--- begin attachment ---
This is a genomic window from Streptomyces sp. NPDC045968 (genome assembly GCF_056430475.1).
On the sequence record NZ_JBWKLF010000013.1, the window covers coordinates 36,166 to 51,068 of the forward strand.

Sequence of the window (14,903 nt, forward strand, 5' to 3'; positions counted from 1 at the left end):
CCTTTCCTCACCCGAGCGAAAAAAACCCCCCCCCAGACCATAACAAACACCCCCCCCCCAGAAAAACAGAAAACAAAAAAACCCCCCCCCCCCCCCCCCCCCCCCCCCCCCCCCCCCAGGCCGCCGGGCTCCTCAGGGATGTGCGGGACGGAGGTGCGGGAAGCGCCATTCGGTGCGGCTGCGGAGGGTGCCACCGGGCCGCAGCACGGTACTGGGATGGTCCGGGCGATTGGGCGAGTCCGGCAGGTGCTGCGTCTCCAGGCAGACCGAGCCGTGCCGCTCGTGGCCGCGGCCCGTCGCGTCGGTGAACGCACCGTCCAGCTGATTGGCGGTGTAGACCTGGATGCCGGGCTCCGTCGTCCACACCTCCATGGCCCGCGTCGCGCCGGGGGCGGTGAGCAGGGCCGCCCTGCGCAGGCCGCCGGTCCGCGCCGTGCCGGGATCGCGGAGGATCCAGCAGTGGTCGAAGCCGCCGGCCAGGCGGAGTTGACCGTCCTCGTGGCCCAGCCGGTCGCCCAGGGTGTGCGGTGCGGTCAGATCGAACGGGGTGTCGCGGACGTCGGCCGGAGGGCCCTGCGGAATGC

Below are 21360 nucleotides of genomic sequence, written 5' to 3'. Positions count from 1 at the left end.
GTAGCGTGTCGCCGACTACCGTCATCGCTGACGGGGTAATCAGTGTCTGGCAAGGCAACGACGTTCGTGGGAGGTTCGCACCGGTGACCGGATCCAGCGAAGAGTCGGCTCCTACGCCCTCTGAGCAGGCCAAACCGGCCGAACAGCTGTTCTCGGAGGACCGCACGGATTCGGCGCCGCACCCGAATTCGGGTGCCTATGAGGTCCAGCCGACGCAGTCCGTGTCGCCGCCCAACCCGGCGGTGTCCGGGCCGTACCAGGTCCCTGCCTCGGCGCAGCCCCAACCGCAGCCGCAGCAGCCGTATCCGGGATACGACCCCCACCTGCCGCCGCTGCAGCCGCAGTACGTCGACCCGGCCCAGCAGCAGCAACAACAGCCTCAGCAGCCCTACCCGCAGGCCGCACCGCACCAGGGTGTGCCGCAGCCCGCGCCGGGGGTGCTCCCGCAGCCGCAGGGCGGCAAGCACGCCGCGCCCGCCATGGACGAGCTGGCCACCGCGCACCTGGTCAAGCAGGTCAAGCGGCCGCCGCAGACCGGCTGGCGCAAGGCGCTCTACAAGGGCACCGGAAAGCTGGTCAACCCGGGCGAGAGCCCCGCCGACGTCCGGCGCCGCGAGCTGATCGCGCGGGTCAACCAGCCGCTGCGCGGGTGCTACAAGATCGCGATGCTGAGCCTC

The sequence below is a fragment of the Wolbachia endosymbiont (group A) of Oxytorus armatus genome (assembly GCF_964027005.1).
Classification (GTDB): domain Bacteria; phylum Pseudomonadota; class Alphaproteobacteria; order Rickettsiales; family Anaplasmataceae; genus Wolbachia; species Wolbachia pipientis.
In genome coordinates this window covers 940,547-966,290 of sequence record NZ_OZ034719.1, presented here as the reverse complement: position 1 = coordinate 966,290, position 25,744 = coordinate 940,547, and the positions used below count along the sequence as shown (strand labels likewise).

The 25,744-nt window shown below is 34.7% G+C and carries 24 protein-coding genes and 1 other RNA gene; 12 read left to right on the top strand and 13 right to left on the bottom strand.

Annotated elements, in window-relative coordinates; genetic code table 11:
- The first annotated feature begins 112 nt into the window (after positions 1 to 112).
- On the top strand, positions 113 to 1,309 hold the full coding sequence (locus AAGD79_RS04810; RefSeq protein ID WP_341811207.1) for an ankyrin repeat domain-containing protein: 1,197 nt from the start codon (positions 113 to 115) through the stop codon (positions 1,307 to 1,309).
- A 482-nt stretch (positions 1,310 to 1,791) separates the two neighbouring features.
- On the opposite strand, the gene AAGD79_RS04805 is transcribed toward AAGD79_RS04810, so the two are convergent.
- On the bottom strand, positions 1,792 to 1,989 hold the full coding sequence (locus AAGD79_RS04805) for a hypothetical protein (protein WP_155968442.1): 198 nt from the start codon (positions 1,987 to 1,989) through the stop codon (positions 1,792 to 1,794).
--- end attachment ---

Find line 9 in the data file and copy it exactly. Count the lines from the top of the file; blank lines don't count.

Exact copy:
In genome coordinates this window covers 940,547-966,290 of sequence record NZ_OZ034719.1, presented here as the reverse complement: position 1 = coordinate 966,290, position 25,744 = coordinate 940,547, and the positions used below count along the sequence as shown (strand labels likewise).